The IPO has been assigned to be managed by Deutsche Bank, Macquarie and Goldman.
The Australian government is aiming at raising around $5.5b at $1.55 – $2 for the price range and this seems achievable. The government is offering a $2 cap on the price on the first $250000 invested by retail investors. The final price is not to be revealed before the middle of November with a float target date on the 25th of November.
So here are are the facts:
At the current expected range the P/E is 17-18 and hence not cheap as most banks aim for around 13-14. But if reputation and marketshare is anything to go after please be aware that the only thing that will maintain a solid growth is investor confidence.
Our prediction is that with the lack of government interference and prejudice there is likely a equalisation in the short term ahead with Medibank having to play on a new level playing field. This could be good for consumers as the price point becomes more competitive but certainly unattractive for investors.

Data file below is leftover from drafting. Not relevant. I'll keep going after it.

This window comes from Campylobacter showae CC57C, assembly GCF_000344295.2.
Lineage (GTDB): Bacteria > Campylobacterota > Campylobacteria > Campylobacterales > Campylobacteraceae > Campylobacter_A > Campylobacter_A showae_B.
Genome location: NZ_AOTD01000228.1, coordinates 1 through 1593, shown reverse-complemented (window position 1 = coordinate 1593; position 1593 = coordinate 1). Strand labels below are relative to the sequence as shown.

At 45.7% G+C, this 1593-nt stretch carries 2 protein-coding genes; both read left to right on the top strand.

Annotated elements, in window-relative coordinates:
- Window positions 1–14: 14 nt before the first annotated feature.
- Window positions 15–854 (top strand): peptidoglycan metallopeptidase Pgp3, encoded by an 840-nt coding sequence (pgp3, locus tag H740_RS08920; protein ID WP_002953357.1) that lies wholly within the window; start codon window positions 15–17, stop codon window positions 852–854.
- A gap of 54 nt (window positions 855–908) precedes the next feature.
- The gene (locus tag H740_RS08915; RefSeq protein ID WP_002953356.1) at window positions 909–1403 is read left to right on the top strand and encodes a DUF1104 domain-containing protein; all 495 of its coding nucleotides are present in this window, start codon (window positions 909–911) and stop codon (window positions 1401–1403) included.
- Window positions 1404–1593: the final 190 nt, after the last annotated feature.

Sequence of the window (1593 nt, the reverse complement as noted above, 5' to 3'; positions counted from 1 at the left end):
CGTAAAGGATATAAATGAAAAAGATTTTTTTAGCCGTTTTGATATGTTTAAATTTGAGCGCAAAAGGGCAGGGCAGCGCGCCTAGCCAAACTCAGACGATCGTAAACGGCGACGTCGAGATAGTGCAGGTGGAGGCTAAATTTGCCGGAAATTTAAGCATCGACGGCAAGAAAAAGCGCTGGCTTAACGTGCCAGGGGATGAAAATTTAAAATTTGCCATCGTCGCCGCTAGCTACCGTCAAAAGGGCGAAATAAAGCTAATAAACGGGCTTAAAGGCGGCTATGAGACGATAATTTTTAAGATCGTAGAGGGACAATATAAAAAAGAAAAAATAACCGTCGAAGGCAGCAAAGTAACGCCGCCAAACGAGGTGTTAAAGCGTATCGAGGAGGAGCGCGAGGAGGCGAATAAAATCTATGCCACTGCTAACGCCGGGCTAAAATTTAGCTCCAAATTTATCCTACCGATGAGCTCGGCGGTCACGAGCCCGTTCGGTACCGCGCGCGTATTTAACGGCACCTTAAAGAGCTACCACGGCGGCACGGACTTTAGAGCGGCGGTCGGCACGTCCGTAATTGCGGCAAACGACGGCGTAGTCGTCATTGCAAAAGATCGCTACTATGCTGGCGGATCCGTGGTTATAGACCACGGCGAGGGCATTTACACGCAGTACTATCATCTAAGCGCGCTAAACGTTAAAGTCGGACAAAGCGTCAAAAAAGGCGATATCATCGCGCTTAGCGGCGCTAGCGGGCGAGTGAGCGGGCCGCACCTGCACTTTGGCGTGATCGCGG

We are expecting percentage point exit of government staff from insurer at federal, state and local level and hence a drop in revenue. Medibank CEO George Savvides aims at reducing costs paid out to healthcare providers in order to increase earnings. Medibank currently spends $.87 cents on claims for every $1 earned in premiums.
There are positive numbers as well like the 6%+ rise in premium revenue in 2015 but we will see a sharp equal increase in claims. Also ETF’s are likely to buy into this stock as the valuation will place it in the top 100 market cap sized stocks in Australia.
Medibank is a sure and safe long play but our expectations is that the managing banks will be looking at dumping their fee stock and thereby driving down this stock. We recommend investing once Deutsche, Macquarie and Goldman dump their allocations.
Stay away from the IPO as this is a high risk play for short term investments but if you must get into this stock wait it out. Whilst we hope the government has learned a few things form the past we must all responsibly remember what happened during the Telstra privatisation.